The biggest bankruptcy-related case of the US Supreme Court’s just-completed term presents creditors with clearer guidance in pushing the protective boundaries of a bankruptcy discharge. Contempt sanctions, with all their frightening unpredictability, menace creditors who violate these boundaries, but this latest case guides creditors to safe passage in the numerous instances where the law leaves a reasonably debatable gap.
On 3 June 2019, the Court announced its decision – uncharacteristically unanimous – in Taggart v. Lorenzen, holding that creditors neither face strict liability nor enjoy unreasonable subjective prerogative when collecting debts that might have been previously discharged in bankruptcy. Instead, the traditional rules of equity practice apply here to exempt creditor action from contempt sanction in cases where an objective, fair ground of doubt existed as to whether the particular debt was subject to discharge and therefore to the injunction against collection. Contempt is an appropriate remedy, the Court held, when there is no objectively reasonable basis for concluding that the debt fits within an exception to discharge and its collection is thus lawful.
The result might be viewed as a defeat for the creditor in the case, who argued that it was insulated from contempt by virtue of its subjective belief that its conduct was lawful and thus not violative of the debtor’s discharge. But the case can and should be regarded as a win for creditors in general, and likely even for the creditor involved here.
The preferred position in the lower courts, as applied in this case, had been to hold creditors in contempt so long as they were aware of the discharge and had acted intentionally to collect a debt that was eventually held subject to discharge, despite the creditor’s reasonable belief to the contrary. The US Bankruptcy Courts are generally quite enthusiastic about protecting debtors and the results of their rehabilitation in bankruptcy, so creditors faced serious liability for good faith violations of sometimes ambiguous discharge limits.
No more. While objectively unreasonable interpretation of the extent of the discharge will not protect reckless creditors (and why should it?), objectively reasonable doubt as to whether a particular debt is encompassed by the discharge injunction has now been confirmed as a viable shield against contempt. The simple facts of the Taggart case nicely illustrate this.
Taggart and his business associates had been embroiled in litigation over his alleged violation of an agreement concerning their venture. While Taggart sought shelter in bankruptcy, the litigation resumed after his discharge was entered, most likely because the case concerned non-monetary obligations whose resolution was unaffected by his discharge. When that case concluded in Taggart’s associates’ favour, however, they sought monetary relief, demanding Taggart pay $45,000 in litigation fees they had incurred after his bankruptcy filing.
While US bankruptcy law famously provides debtors a ‘fresh start’, it also offers a fresh start to creditors, who are free to collect debts that arise after the bankruptcy filing. But as they often do, the courts have created exceptions to this neat situation, and the exceptions are not as neat as might be desirable. Taggart’s business associates acknowledged on the one hand that debt for fees related to litigation initiated pre-bankruptcy would normally be discharged, but on the other hand, they pointed to an exception for cases where the debtor had “returned to the fray” in resuming the litigation post-bankruptcy. The associates asserted that Taggart had “returned to the fray” and his debt for fees related to this litigation was therefore not subject to the discharge injunction.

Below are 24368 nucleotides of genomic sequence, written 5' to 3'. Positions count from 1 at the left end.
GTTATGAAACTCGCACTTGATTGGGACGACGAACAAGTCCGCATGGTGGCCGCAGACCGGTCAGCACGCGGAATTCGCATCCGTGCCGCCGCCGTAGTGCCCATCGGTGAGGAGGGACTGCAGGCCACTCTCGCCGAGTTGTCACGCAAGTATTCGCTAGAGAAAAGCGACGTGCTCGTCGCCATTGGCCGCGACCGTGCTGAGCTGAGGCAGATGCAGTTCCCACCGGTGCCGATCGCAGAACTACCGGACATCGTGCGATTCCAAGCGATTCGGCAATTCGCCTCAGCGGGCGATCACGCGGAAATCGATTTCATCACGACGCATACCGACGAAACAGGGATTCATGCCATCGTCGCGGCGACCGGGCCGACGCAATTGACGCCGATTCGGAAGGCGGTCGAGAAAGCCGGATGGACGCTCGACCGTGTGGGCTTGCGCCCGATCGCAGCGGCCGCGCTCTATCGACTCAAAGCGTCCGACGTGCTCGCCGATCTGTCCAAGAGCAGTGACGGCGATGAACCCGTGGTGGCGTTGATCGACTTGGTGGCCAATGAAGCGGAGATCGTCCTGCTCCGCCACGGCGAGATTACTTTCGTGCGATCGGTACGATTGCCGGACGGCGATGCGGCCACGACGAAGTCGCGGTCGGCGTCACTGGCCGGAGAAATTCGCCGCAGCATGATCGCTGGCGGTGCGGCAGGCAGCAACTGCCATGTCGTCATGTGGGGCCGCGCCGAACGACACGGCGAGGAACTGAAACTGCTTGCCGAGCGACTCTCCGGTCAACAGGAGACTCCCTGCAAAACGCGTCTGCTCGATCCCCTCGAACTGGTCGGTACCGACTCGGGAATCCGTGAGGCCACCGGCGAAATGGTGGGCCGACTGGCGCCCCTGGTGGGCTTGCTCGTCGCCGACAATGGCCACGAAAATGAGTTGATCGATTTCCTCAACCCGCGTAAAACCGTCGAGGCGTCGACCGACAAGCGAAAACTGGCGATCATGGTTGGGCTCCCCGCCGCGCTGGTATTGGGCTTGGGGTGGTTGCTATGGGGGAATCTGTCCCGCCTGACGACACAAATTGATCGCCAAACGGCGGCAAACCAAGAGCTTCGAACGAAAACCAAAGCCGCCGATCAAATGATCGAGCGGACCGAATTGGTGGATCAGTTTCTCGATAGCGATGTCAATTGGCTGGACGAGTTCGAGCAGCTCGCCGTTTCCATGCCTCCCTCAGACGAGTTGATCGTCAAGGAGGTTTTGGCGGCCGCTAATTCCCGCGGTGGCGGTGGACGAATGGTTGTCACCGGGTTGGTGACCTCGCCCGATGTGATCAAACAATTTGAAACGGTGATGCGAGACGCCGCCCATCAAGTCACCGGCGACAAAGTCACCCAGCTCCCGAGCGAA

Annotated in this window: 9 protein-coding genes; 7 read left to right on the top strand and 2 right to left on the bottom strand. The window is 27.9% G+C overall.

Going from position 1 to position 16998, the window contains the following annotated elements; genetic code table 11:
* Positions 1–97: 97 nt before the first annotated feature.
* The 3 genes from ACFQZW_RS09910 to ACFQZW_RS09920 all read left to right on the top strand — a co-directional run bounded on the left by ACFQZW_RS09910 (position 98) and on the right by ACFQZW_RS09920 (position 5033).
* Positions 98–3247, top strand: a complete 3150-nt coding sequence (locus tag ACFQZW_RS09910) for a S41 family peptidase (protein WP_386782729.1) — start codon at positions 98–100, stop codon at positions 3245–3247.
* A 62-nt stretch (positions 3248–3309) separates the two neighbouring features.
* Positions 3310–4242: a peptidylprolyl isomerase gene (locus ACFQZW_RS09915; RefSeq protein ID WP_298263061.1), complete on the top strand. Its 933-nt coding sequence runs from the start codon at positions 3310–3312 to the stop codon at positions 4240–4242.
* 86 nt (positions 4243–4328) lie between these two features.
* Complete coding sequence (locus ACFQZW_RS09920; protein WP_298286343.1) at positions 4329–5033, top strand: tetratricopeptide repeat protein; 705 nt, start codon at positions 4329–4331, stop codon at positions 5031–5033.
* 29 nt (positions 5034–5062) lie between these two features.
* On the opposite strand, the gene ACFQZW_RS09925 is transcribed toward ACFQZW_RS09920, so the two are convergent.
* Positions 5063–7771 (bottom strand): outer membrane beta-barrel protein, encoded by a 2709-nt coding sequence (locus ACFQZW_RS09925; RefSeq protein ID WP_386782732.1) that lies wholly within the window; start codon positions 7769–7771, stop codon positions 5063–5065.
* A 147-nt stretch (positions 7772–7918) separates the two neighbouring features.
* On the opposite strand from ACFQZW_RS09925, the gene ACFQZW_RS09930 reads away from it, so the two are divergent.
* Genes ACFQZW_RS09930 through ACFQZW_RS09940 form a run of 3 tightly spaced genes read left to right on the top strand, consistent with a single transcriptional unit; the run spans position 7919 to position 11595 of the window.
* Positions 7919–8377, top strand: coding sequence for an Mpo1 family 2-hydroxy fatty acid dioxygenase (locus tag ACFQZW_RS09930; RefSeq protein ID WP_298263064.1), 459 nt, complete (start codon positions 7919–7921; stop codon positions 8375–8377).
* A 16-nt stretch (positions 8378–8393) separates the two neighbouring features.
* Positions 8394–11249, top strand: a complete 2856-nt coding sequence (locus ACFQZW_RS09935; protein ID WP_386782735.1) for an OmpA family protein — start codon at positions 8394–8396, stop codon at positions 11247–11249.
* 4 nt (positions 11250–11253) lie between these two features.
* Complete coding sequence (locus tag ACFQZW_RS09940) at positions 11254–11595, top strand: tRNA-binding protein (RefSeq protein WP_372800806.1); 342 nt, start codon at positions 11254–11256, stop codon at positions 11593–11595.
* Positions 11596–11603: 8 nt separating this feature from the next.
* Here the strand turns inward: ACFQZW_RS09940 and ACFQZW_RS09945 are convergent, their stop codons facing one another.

The subsequent trajectory of the dispute exemplifies the notion of ‘objectively reasonable doubt’. The state trial court and then the federal Bankruptcy Court both held that Taggart had returned to the fray, so the discharge did not prevent his associates from collecting these prepetition fees. The District Court on appeal disagreed. It held that Taggard had not returned to the fray, and it remanded for appropriate modification of the Bankruptcy Court’s ruling.
Because the debt was shielded by the discharge injunction in light of the District Court’s ruling, the Bankruptcy Court held that Taggart’s associates were strictly liable for their violation of that injunction, held them in contempt, and sanctioned them $112,000. An appellate panel and the Court of Appeals again disagreed, holding that Taggart’s associates’ good faith belief (even if unreasonable) that the discharge injunction did not apply insulated them from contempt liability.
While the Supreme Court – to no one’s surprise – reversed the unmoored ‘subjective good faith’ approach of the Court of Appeals, it preserved the objective defense of reasonable confusion. As illustrated by the ‘return to the fray’ rule, it is not at all uncommon for exceptions to the discharge injunction to be ambiguous and amenable to serious doubt. The state trial court and the federal Bankruptcy Court agreed that the exception applied, while the District Court disagreed, revealing a fairly obvious “fair ground of doubt” as to the lawfulness of the creditors’ conduct. Time will tell how the Court of Appeals evaluates the situation, but chances are Taggart’s associates will again escape contempt liability.
In the complex world of international investment and business re-organisation, there will often be complex rules as to the boundaries of the bankruptcy discharge and its exceptions.
Creditors wisely invest in the services of clever lawyers to find points of leverage in pre- and post-bankruptcy negotiation. The US Supreme Court has just usefully clarified how creditors and their counsel might turn the vagueness of discharge jurisprudence to their advantage.